Telluride's Christ Presbyterian Church opens series on world religion 6/16

Telluride's Christ Presbyterian Church opens series on world religion 6/16

[click “Play” for Pastor Pat’s conversation with Susan]

Pat_bailey_photo Telluride’s Christ Presbyterian Church launches a series on luncheon talks about world religion on Wednesday, June 16, noon – 1:30 p.m.. The event takes place downstairs at the church, 434, West Columbia Avenue, across the street from the Telluride Elementary School. (Lunch and the program are free.)

A defining characteristic of human society is tribalism, a tendency to huddle in groups with common ideas/characteristics that set themselves apart and often at odds with groups that don’t share their views. Tribes breed distrust and engender fear. The fear is of “they” who cannot be trusted. “They” who could be a danger. “They” who is The Other. Religious groups are tribes. And crimes committed in the name of God, Allah, Ishvara, Yahweh, you name it, against The Other are legend throughout history. (The Crusades and the Holocaust are just two examples among hundreds, perhaps thousands). How to staunch the venom and learn to live together?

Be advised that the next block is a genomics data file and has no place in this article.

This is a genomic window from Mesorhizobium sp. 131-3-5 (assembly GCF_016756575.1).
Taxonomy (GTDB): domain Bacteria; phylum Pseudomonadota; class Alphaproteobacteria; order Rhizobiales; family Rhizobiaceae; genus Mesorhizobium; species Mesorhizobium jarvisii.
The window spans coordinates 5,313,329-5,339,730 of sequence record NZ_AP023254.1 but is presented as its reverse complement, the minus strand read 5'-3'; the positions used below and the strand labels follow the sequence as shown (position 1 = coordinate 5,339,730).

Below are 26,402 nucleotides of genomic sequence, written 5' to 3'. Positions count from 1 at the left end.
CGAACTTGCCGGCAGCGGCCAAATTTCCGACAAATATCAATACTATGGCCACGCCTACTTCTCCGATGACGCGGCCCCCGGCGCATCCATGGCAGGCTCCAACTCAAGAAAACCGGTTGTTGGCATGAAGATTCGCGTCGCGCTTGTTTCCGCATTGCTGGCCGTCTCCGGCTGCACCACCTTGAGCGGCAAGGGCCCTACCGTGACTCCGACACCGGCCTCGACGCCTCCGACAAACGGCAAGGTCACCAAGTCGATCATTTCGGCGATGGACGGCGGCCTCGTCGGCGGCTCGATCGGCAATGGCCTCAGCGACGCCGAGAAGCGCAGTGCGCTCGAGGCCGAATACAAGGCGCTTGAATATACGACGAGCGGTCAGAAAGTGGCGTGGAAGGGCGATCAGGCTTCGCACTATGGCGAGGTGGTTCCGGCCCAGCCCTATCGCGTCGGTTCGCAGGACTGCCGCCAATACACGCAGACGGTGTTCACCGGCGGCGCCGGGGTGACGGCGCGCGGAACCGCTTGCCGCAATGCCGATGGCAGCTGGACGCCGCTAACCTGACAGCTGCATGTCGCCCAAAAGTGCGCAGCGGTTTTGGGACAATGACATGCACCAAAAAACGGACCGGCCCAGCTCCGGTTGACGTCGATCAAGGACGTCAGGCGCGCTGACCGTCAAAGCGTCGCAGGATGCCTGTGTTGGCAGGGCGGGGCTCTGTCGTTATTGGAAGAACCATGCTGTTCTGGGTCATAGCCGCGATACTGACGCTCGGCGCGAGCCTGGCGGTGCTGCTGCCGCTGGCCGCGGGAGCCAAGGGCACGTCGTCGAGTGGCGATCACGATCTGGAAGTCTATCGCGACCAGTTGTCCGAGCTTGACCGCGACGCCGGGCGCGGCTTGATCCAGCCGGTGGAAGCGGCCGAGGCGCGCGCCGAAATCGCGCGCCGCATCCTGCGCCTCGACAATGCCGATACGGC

Telluride’s Christ Presbyterian Church has a history of progressive ministers and a more inclusive view of those outside their tribe among its members. Pastor Pat Bailey is the latest shining example. Pastor Pat hatched the notion of a World Religions Luncheon series to provide a forum for learning about The Other in the hope of developing greater understanding, respect, and appreciation.

“It’s not just about tolerance anymore. It is about recognizing that our own faiths and worldviews are incomplete if not in conversation with one another,” he explains.

And Pat Bailey is not just shooting from the hip. Not only is he an ordained pastor, Pastor Pat served as a chaplain in the U.S. Army until his retirement from the military in 2008. In 2002, he completed a masters degree in comparative religion at Emory University and subsequently taught world religions at the Defense Language Institute.

“When I was selected to earn a degree in comparative religion and to teach world religions, I saw that as an opportunity to help others learn about other religions and perhaps help them change some of their assumptions and biases.”

Wednesday’s speaker, the first, is Farouk Nagi from the Pueblo Islamic Center. Nagi is a doctoral student in international relations and the deputy to the Imam in Pueblo.    

To learn more, click the “play” button and listen to Pastor Pat’s podcast

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